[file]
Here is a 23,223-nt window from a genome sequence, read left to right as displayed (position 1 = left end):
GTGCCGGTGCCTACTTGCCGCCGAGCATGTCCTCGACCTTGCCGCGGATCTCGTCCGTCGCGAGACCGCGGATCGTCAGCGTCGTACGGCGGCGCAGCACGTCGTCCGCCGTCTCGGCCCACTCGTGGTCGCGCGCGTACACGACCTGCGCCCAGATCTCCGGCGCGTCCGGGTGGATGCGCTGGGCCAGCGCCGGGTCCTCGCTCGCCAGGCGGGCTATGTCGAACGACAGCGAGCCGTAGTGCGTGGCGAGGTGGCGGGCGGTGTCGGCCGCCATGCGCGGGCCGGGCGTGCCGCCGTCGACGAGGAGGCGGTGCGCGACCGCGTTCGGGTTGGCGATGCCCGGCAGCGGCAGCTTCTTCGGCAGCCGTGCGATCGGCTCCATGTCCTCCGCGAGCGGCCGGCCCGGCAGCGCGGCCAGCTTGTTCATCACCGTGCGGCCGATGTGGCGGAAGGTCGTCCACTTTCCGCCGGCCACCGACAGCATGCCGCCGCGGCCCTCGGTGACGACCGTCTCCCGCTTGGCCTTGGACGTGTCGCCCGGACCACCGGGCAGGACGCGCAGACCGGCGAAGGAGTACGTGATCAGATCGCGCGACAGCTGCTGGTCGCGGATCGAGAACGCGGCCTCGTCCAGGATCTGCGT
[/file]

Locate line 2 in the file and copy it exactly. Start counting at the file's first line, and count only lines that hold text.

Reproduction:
GTGCCGGTGCCTACTTGCCGCCGAGCATGTCCTCGACCTTGCCGCGGATCTCGTCCGTCGCGAGACCGCGGATCGTCAGCGTCGTACGGCGGCGCAGCACGTCGTCCGCCGTCTCGGCCCACTCGTGGTCGCGCGCGTACACGACCTGCGCCCAGATCTCCGGCGCGTCCGGGTGGATGCGCTGGGCCAGCGCCGGGTCCTCGCTCGCCAGGCGGGCTATGTCGAACGACAGCGAGCCGTAGTGCGTGGCGAGGTGGCGGGCGGTGTCGGCCGCCATGCGCGGGCCGGGCGTGCCGCCGTCGACGAGGAGGCGGTGCGCGACCGCGTTCGGGTTGGCGATGCCCGGCAGCGGCAGCTTCTTCGGCAGCCGTGCGATCGGCTCCATGTCCTCCGCGAGCGGCCGGCCCGGCAGCGCGGCCAGCTTGTTCATCACCGTGCGGCCGATGTGGCGGAAGGTCGTCCACTTTCCGCCGGCCACCGACAGCATGCCGCCGCGGCCCTCGGTGACGACCGTCTCCCGCTTGGCCTTGGACGTGTCGCCCGGACCACCGGGCAGGACGCGCAGACCGGCGAAGGAGTACGTGATCAGATCGCGCGACAGCTGCTGGTCGCGGATCGAGAACGCGGCCTCGTCCAGGATCTGCGT